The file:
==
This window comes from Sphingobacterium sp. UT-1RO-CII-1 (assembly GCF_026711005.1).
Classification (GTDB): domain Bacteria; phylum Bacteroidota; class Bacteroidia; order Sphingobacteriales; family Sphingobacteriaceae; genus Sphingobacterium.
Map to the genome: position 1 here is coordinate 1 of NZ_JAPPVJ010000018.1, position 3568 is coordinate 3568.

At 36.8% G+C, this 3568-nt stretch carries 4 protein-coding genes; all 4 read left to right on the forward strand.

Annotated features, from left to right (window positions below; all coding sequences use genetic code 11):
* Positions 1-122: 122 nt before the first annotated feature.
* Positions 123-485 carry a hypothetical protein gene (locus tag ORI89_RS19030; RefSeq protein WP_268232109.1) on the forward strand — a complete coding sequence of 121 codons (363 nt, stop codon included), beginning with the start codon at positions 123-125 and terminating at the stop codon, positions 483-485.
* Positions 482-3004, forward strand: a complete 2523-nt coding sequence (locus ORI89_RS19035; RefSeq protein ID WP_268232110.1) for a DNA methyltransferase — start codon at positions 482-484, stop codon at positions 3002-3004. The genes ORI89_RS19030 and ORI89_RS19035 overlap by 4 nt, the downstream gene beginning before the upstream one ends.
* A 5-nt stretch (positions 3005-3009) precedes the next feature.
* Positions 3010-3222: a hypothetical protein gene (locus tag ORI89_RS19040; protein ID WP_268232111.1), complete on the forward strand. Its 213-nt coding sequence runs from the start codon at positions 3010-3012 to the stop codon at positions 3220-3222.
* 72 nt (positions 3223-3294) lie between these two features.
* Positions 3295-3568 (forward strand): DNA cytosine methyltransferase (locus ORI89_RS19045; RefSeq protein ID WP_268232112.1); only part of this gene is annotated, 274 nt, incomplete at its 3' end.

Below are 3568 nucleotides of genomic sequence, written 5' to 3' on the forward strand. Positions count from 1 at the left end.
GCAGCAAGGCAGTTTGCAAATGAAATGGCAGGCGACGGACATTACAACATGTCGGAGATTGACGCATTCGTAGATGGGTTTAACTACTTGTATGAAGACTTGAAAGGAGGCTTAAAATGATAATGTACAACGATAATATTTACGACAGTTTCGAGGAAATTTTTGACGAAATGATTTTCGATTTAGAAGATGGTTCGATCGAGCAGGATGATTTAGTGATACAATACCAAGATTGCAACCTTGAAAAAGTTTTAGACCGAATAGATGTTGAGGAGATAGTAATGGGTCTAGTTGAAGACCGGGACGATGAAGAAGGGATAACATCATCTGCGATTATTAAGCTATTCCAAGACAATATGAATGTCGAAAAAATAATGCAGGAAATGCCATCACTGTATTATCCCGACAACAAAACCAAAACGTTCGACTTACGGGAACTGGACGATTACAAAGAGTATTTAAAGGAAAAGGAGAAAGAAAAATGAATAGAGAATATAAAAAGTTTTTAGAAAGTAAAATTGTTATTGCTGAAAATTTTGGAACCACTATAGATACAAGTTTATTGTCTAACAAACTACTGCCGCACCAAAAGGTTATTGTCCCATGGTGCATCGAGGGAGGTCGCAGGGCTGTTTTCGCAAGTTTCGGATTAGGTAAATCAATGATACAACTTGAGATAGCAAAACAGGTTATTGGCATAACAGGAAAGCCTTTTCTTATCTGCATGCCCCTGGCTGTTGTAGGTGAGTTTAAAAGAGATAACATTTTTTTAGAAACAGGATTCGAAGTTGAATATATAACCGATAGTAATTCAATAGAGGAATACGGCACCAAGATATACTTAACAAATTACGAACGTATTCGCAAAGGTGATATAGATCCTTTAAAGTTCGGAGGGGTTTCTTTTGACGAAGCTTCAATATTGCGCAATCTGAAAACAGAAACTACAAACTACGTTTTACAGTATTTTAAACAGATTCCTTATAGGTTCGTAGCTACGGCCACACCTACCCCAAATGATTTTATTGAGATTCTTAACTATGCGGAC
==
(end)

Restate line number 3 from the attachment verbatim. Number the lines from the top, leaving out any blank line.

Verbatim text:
Map to the genome: position 1 here is coordinate 1 of NZ_JAPPVJ010000018.1, position 3568 is coordinate 3568.